ST Asia Future Summit on Nov 1 to offer insights into the crises of our time

Speakers include Singapore diplomat Tommy Koh, Communications and Information Minister Josephine Teo and former Indonesian foreign minister Marty Natalegawa. PHOTO: NUS, MCI, ST FILE

SINGAPORE – A pandemic. A war in Ukraine. An energy crisis in Europe. Worsening geopolitical tensions, intensifying climate change events, and global recession risks. 

As the world faces greater turbulence, The Straits Times’ inaugural Asia Future Summit is bringing together thought leaders from around the region to offer insights into the crises of our time and how countries can navigate the uncertainties that lie ahead. 

Talks delivered by distinguished guests, prominent scholars and business leaders at the one-day summit on Nov 1 will centre on three main themes: geopolitics, technology and culture. 

Among the programmes will be panel discussions and deep dives into some of Asia’s most pressing questions: How badly will the region be hit if the United States falls into a recession? Amid unprecedented militarisation in the wake of the invasion in Ukraine, is a potential world war already on our doorstep? Is China nearing a push for reunification with Taiwan as Sino-US tensions rise, and what can Asean do to avoid getting embroiled in an East-West conflict? 

And as boundaries blur between the physical and digital worlds, how can societies work to preserve human creativity and critical thinking? 

Speakers include US military strategist Edward Luttwak, Chinese think tank Centre for China and Globalisation founder and president Henry Wang Huiyao, and Chinese science fiction writer Stanley Chen Qiufan.

The slate of speakers also includes veteran Singapore diplomats Chan Heng Chee and Tommy Koh, Communications and Information Minister Josephine Teo, former Indonesian foreign minister Marty Natalegawa, and China and South-east Asia historian Wang Gungwu.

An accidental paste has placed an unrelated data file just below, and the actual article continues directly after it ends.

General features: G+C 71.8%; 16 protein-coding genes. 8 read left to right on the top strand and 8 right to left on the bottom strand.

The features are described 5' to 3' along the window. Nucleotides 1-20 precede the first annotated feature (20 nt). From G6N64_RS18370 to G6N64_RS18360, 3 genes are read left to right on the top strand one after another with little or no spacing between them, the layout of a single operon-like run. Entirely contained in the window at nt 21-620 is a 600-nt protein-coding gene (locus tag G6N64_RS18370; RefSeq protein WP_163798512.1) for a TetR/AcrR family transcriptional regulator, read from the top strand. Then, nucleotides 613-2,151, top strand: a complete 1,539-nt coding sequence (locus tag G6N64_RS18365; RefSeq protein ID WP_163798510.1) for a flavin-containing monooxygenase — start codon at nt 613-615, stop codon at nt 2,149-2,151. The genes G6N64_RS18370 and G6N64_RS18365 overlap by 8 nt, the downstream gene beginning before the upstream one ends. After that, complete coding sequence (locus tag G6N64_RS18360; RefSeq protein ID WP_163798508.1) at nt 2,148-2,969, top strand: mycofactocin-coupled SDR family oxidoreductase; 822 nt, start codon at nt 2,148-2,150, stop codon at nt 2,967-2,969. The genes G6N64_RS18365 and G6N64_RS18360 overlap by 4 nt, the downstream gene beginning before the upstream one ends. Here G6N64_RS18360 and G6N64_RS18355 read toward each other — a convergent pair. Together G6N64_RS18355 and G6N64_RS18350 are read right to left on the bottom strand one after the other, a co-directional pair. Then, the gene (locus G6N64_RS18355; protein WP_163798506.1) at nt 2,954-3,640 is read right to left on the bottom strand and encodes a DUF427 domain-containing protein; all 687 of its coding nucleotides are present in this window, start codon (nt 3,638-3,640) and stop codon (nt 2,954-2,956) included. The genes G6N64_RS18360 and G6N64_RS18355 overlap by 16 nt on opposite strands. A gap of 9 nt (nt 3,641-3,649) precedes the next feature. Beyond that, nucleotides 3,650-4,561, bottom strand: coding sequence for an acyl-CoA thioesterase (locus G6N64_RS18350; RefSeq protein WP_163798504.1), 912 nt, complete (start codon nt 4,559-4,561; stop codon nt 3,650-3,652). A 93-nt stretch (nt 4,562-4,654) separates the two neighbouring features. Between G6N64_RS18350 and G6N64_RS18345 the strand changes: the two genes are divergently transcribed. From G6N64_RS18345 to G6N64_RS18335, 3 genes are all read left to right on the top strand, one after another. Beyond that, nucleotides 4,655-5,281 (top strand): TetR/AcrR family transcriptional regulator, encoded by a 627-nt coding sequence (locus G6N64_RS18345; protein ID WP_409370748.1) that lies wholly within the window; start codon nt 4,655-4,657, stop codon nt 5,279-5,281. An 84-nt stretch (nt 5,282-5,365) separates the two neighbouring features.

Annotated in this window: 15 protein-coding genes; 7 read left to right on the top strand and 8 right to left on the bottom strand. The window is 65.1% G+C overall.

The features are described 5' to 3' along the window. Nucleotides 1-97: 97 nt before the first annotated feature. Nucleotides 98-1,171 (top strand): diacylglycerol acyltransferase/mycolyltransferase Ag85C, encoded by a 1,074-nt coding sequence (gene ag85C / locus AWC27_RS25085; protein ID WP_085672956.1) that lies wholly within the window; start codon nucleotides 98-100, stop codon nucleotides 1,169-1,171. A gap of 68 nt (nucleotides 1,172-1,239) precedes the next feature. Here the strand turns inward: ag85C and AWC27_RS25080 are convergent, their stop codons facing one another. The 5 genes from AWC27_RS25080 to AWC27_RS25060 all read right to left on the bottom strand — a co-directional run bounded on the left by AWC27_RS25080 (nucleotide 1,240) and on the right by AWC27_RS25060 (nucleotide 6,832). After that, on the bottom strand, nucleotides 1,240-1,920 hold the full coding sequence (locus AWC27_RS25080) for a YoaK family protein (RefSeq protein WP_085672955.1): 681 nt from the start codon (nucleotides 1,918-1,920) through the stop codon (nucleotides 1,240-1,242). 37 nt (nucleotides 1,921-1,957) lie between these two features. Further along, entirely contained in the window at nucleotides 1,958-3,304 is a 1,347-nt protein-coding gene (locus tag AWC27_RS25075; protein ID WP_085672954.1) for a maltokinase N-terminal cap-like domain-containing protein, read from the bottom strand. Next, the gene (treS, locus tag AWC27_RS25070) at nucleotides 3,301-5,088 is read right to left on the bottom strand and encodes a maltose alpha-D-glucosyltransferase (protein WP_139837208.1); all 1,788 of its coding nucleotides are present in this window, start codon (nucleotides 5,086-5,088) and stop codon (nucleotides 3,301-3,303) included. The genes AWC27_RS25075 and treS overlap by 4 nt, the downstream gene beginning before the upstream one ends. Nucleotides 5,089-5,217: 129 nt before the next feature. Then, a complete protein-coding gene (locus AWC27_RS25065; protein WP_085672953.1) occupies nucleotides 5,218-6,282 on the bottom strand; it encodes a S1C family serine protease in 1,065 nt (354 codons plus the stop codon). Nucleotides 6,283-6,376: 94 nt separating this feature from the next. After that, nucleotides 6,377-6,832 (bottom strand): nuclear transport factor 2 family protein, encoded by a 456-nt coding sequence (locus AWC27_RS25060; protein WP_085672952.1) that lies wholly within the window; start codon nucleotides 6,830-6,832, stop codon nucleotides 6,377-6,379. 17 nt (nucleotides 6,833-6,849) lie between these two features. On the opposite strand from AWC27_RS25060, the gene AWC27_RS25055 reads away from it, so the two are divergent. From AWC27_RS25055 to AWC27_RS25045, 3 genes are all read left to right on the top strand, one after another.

“Conversations on the future of Asia could not be more timely,” said Dr Natalegawa. “More than simply the much-recognised competitive China-US geopolitical dynamic, Asia confronts other complex and uncertain sets of geopolitical rivalries that not only threaten to revive long-known disputes, but are also manifesting themselves in new areas beyond traditional political and security fields.” 

Mr Warren Fernandez, editor-in-chief of SPH Media Trust’s English, Malay and Tamil Media Group and editor of ST, pointed out the importance of engaging in more global conversations in these uncertain times. 

“We are at a dangerous and troubling point in geopolitical affairs. All the more we need to engage on and discuss the big issues of our times, from the growing contestation between the big powers, to climate change and the social and political implications of major technological innovations, not least artificial intelligence,” Mr Fernandez said. 

“These conversations with leading thinkers in these fields, as well as our ST correspondents, will help us chart the way forward.” 

Dr Tan See Leng, Singapore’s Manpower Minister and Second Minister for Trade and Industry, will be the guest of honour at the summit. OCBC Bank is the premier sponsor of the event. 

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